The Top 5 Movies Secretly Based on Comic Books

Okay, it isn’t such a huge secret, but once in a while the studios just don’t seem to want to make a big deal about the fact that a particular flick is based on a comic book and/or graphic novel. This is probably mostly because a lot of people still think of comic books as featuring nothing but four-color heroes in a clear-cut struggle of Good vs. Evil, even though these days that image often couldn’t be further from the truth. In fact, movies often have to tone down the level of mature themes that can be found in some graphic novels. Take a look at these Top 5, for instance:


Okay, it isn’t such a huge secret, but once in a while the studios just don’t seem to want to make a big deal about the fact that a particular flick is based on a comic book and/or graphic novel. This is probably mostly because a lot of people still think of comic books as featuring nothing but four-color heroes in a clear-cut struggle of Good vs. Evil, even though these days that image often couldn’t be further from the truth. In fact, movies often have to tone down the level of mature themes that can be found in some graphic novels. Take a look at these Top 5, for instance:

5. The Losers

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The short version: A team of ex-CIA agents, now doing plausibly deniable Black Ops missions for the U.S. Military, are betrayed by their handler. Now they want revenge while clearing their names.

Family resemblance: Very high. While scenes such as the shooting down of a helicopter full of children were considerably toned down to get a PG-13 rating for the screen, it otherwise follows the original 2003 Vertigo Comics miniseries quite closely.

4. Priest

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The short version: In a post-apocalyptic future where vampires have preyed on humans for generations, the church trains armies of warrior priests to protect the human race.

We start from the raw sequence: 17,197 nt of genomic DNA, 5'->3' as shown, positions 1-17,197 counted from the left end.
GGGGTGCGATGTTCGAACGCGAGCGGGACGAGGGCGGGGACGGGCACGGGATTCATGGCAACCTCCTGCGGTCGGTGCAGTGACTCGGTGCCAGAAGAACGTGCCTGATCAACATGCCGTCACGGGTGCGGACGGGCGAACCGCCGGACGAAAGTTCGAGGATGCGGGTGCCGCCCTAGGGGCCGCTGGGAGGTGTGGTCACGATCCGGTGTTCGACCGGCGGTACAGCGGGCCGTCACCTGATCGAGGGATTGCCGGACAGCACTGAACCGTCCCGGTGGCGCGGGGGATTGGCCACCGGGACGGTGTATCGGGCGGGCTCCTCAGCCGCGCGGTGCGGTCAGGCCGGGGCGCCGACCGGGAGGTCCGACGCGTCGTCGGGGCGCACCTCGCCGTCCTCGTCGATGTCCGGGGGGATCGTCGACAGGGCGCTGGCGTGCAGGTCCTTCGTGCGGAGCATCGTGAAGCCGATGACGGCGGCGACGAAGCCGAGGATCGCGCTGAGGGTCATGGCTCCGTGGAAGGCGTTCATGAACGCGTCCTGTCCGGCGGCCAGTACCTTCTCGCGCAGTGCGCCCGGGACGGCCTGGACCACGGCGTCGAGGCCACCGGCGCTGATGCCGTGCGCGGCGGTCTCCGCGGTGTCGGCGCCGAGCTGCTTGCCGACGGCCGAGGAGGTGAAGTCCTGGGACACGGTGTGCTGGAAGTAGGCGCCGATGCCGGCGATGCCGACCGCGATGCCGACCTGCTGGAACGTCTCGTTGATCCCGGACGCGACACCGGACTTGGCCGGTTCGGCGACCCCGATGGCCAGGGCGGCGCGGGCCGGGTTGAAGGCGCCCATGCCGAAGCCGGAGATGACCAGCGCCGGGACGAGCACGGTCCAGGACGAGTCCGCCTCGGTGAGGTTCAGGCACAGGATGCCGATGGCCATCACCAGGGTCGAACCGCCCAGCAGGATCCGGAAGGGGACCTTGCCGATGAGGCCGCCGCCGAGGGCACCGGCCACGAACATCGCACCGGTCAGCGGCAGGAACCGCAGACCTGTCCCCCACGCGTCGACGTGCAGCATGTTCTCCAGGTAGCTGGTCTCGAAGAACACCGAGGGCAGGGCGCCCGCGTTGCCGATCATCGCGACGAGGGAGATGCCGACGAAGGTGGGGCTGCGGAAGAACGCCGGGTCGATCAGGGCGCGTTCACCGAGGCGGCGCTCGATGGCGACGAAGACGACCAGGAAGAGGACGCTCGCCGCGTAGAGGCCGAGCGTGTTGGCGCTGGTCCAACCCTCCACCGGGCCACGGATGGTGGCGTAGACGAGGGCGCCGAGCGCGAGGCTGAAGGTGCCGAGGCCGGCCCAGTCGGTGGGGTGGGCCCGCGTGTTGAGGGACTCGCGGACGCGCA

Family resemblance: Very low. The 16-issue comic series has hordes of characters that appear nowhere in the film — including a few zombie characters — and roams through several different historical eras, whereas the film has a mainly wild west feel to it. The movie priest played by Paul Bettany doesn’t even get a name other than Priest, but at least he’s still human, unlike the tortured, rage-filled, undead protagonist of the comics, Ivan Isaacs.

3. Red

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The short version: Retired CIA agent Paul Moses (Frank Moses in the film) finds that he’s been placed under a termination order because he knows too much. Wanting only to be left in peace, he comes out of retirement and goes after those who issued the order.

Family resemblance: Low. The film has many action sequences and shootouts, like the three-part comic series, but gives the plot a much more comedic slant. Several characters were created for the movie, and while the main character in the book is generally described as an “unlikable monster”, obviously Bruce Willis wouldn’t put up with playing such a character, and Frank Moses, while certainly not someone to mess with, is also not nearly so bloodthirsty as his alter ego Paul.

2. Cowboys & Aliens

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The short version: Aliens land on Earth, in the American Wild West of 1876. Suddenly the cowboys and Indians have a much more dangerous enemy to fight than just each other.

Family resemblance: Low. The overall plot is fairly similar, but several new characters are added while a few characters from the graphic novel are removed and two others were basically combined into Olivia Wilde’s character. The amnesia angle for Daniel Craig’s character, Jake Lonergan (originally named Zeke Johnson), is absent from the graphic novel, as is the mystery bracelet — in the graphic novel, Zeke gets a microwave pistol from the aliens instead.

1. Surrogates

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The short version: In the future, people interact almost exclusively through remote controlled robot bodies called surrogates — supposedly the ultimate in safety. But someone has found a way of killing by remote control as well, and a lone law enforcement officer needs to get to the truth and stop the murders.

Family resemblance: High. Bruce Willis seems to like starring in comic book adaptations, at least the sneaky ones, but he never seems to want to keep the characters’ first names. Here, police lieutenant Harvey Greer becomes FBI agent Tom Greer. The five-issue limited series, which ran from 2005 to 2006, has a somewhat darker ending than the movie, but otherwise the film follows its source material pretty closely.